Author Topic: Why the difference in Mercury and Metal Halide bulb shapes EU vs US?  (Read 861 times)
Bert Bright
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Why the difference in Mercury and Metal Halide bulb shapes EU vs US? « on: April 15, 2018, 08:32:54 PM » Author: Bert Bright
From what I've seen, clear Metal Halide and Mercury bulbs in Europe are usually Tubular, whereas in the US they seem to instead most of the time be Bulbous Tubes or Elliptical.

I was curious what the reasons for this might be?  Mercury Vapor Lamp
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Re: Why the difference in Mercury and Metal Halide bulb shapes EU vs US? « Reply #1 on: April 15, 2018, 10:11:52 PM » Author: dor123
Mercury and metal halide lamps are different stories between EU and US.
European mercury lamps are elliptical, because all of them adopted /C and later /DX phosphor coating, and clear lamps became rare there. In the US, you have BT shaped mercury lamps and most of them are clear.
With metal halide lamps, most of the European metal halide lamps are tubular clear, but also elliptical coated. Also most of the EU metal halide lamps are pulse-start, since we uses series choke to run them. The American metal halide lamps, usually runs on autotransformer ballasts, since the mains voltage there is low (120V), so most of them are probe-start. Also, most American metal halide lamps are elliptical or BT shaped with clear finish.
Also: European metal halide lamps, adopted various halides chemistry, mainly tri-band indium-thallium-sodium. American metal halide lamps adopted sodium-scandium.
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Re: Why the difference in Mercury and Metal Halide bulb shapes EU vs US? « Reply #2 on: April 17, 2018, 12:39:48 PM » Author: Ash
Dor I still dont understand why the shapes were chosen like that, even with your explanation :

 - In the US clear lamps, why was the BT shape used ? If only to keep the same bulb as the phosphored types (to let them go through the same machinery without changes), then were the first clear lamps in the US a T shape too ?

 - In the phosphored lamps, both BT and E/ED shapes provide acceptable performance, so this still does not explain completely why one was chosen over another differently in different countries ?
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Re: Why the difference in Mercury and Metal Halide bulb shapes EU vs US? « Reply #3 on: April 21, 2018, 07:19:57 PM » Author: streetlight98
The very first (medium pressure) MV lamps here were indeed tubular shape and I think the first HPMV lamps were too. They were shortlived though. By the 60s they were all BT shape AFAIK. I think the larger wattage lamps were the first to go BT shape. GE went from BT to ED in the mid-60s. Westinghouse/Philips remained BT until around 1984 and Sylvania kept BT lamps until rather recently, with the exception of their MV lamps, which have been ED since circa-2000.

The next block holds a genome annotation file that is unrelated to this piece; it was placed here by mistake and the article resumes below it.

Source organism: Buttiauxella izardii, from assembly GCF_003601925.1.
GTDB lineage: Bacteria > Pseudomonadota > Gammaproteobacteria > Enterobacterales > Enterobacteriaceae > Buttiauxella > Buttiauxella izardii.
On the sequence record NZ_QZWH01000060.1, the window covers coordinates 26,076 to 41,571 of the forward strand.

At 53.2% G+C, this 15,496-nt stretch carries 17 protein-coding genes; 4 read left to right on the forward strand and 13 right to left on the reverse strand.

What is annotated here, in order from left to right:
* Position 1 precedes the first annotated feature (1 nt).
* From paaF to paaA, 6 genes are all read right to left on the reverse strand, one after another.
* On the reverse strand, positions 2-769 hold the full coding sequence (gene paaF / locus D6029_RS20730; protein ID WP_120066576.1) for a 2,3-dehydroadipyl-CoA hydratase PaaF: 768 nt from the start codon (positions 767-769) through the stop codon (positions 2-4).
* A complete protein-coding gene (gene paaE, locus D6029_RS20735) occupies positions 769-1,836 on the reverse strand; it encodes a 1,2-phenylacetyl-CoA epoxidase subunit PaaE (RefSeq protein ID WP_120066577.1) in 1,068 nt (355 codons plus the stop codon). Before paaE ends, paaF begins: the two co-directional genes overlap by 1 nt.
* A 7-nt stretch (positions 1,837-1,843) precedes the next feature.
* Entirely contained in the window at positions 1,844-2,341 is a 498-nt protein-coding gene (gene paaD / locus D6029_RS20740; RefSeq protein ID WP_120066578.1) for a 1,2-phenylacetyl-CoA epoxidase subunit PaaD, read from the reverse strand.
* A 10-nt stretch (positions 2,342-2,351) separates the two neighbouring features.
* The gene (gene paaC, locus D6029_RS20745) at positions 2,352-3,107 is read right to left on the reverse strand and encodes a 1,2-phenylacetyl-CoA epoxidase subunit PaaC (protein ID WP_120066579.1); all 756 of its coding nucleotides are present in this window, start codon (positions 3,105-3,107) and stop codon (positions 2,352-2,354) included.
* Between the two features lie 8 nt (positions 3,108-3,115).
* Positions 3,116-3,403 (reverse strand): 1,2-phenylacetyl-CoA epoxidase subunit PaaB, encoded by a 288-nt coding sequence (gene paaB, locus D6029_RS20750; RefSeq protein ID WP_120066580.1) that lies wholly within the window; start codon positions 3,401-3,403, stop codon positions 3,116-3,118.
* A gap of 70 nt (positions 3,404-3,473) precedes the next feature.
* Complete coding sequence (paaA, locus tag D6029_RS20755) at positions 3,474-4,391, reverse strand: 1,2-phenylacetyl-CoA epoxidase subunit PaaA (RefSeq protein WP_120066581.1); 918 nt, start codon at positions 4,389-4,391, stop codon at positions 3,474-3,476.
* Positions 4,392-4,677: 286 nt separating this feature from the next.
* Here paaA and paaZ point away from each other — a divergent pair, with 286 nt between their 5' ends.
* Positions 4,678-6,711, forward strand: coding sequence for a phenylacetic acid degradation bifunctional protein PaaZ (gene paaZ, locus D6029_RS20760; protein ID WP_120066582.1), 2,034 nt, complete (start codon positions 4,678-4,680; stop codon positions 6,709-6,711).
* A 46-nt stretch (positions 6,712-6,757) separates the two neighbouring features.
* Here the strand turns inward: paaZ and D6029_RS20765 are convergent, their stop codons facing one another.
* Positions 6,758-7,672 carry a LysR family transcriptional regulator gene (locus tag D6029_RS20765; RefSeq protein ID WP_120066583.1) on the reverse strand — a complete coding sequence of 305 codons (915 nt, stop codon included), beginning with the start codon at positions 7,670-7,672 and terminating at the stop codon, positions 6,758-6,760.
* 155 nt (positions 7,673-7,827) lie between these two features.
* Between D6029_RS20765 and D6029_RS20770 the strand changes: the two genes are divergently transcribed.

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Re: Why the difference in Mercury and Metal Halide bulb shapes EU vs US? « Reply #4 on: April 21, 2018, 09:58:55 PM » Author: BlueHalide
I am also curious as to why the shape difference, primarily with the metal halides, here in the US, the reduced jacket ("cram lamps") and T-shaped (tubular) lamps all have a lower rated life on average when compared to their BT and ED envelope counterparts. I almost never encounter tubular MH here in the US, but in the instances I have (low profile horizontal-burn fixtures) the lamp life always seems much less than ED shaped horizontal or universal burn lamps
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Re: Why the difference in Mercury and Metal Halide bulb shapes EU vs US? « Reply #5 on: April 24, 2018, 04:27:44 PM » Author: WestinghouseCeramalux
I am also curious as to why the shape difference, primarily with the metal halides, here in the US, the reduced jacket ("cram lamps") and T-shaped (tubular) lamps all have a lower rated life on average when compared to their BT and ED envelope counterparts. I almost never encounter tubular MH here in the US, but in the instances I have (low profile horizontal-burn fixtures) the lamp life always seems much less than ED shaped horizontal or universal burn lamps

Tubular HID lamps have a shorter life due to heat, and also being used in compact spaces. 
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Re: Why the difference in Mercury and Metal Halide bulb shapes EU vs US? « Reply #6 on: April 24, 2018, 11:45:46 PM » Author: dor123
Tubular HID lamps have a shorter life due to heat, and also being used in compact spaces. 
Wrong. Tubular lamps here, don't have shorter life than elliptical lamps. Most HPS and MH lamps here, have tubular outer jackets, and lasted very long.
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Re: Why the difference in Mercury and Metal Halide bulb shapes EU vs US? « Reply #7 on: April 29, 2018, 05:47:51 PM » Author: Cal